Monday, May 21, 2018
The Red Pyramid (The Kane Chronicles #1) by Rick Riordan
Age Group: Middle Grade
Publisher: Disney Press
Publication Date: 16 August 2011
Genre: Middle Grade/Fantasy/Supernatural
Since their mother's death, Carter and Sadie have become near strangers. While Sadie has lived with her grandparents in London, her brother has traveled the world with their father, the brilliant Egyptologist, Dr. Julius Kane.
One night, Dr. Kane brings the siblings together for a "research experiment" at the British Museum, where he hopes to set things right for his family. Instead, he unleashes the Egyptian god Set, who banishes him to oblivion and forces the children to flee for their lives.
Soon, Sadie and Carter discover that the gods of Egypt are waking, and the worst of them —Set— has his sights on the Kanes. To stop him, the siblings embark on a dangerous journey across the globe - a quest that brings them ever closer to the truth about their family and their links to a secret order that has existed since the time of the pharaohs
I went into this book already being a big Rick Riordan fan. I had previously read the Percy Jackson series, and I was very impressed with his the way he integrated mythology into the story. Because of this, and my love for Ancient Egyptian mythology, I had very high expectations for this book. I can definitely say that he met and even surpassed my expectations.
I was amazed at how accurately and effortlessly he was able to integrate the Egyptian mythology into the story. It never felt forced nor did he make up any false mythology to create this story. Instead, he used different pieces of existing Egyptian mythology to create his story. He even found a way to work around some of the more inappropriate and weird parts of Egyptian mythology. For example, he explains away the incestuous nature of the gods by stating that the gods refer to each other by their relationships whatever bodies they inhabit, Ie. if the bodies they inhabit are siblings they will refer to each other as such.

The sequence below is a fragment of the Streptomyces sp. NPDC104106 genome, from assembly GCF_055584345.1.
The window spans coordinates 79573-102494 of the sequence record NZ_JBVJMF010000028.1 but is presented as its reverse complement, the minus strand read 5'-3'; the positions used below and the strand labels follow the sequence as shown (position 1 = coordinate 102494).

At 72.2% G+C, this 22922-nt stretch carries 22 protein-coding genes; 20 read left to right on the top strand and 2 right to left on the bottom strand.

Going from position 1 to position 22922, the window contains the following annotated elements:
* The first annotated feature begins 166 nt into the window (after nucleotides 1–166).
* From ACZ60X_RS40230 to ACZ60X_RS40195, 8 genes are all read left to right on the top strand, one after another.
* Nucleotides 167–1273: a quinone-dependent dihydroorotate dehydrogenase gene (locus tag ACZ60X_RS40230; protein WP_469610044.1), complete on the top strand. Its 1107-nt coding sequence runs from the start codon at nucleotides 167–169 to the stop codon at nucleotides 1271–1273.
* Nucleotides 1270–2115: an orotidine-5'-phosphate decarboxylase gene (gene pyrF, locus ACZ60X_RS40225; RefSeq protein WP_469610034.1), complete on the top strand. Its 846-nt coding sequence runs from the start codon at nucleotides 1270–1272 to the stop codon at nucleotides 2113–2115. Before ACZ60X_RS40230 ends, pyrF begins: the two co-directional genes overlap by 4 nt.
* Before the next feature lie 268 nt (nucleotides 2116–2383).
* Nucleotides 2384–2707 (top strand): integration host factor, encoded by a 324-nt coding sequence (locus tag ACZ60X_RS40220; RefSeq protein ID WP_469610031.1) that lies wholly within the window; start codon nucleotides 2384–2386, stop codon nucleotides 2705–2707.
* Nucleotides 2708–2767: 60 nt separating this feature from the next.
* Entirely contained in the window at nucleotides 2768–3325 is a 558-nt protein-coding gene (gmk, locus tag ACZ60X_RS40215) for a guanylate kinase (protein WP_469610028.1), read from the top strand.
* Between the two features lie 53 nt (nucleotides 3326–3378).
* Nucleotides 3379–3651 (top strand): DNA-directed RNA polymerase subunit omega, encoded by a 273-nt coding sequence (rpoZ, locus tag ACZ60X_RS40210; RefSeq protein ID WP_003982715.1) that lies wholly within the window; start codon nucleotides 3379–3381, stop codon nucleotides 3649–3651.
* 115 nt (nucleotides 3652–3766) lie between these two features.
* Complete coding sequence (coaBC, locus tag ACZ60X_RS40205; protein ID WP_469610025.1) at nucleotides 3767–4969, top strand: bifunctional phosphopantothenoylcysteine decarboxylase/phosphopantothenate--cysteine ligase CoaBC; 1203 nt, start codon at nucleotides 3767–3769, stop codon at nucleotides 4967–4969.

One of the things that I was not expecting was for the book tackle the injustices that are faced by people of color. The book states that the two main characters, the Kane siblings, are biracial with Carter being much darker than his sister who could pass for white. Throughout the book, Carter talks about him having to deal with peoples negative perceptions, having to look and act a certain way, and being mistreated due to his skin color. The book also touches on some of the issues Sadie faces being a biracial individual who passes for white, this includes often being seen as different and separate from her family. While I was definitely surprised that this was included in a Middle-Grade novel, I was definitely pleased to see a book not only showcasing these tough subjects but doing so in a way that younger readers can understand and possibly learn from.
While I loved almost everything about the story, I was not the biggest fan of narration style of the book. Riordan has it written as if the reader is listening to a recording of the two main characters. I don't think I would have minded this style if it had been consistent but the tape portions seemed to pop up sporadically and during other parts, it seemed like normal narration, because of this the book sometimes felt a little choppy. However, the other aspects of the book were so interesting I was able to overlook the narration.
This book is a very funny and easy read despite being over 500 pages. The characters are funny and interesting, the plot is well paced and overall enjoyable. I am very interested in seeing what happens next for the Kane siblings.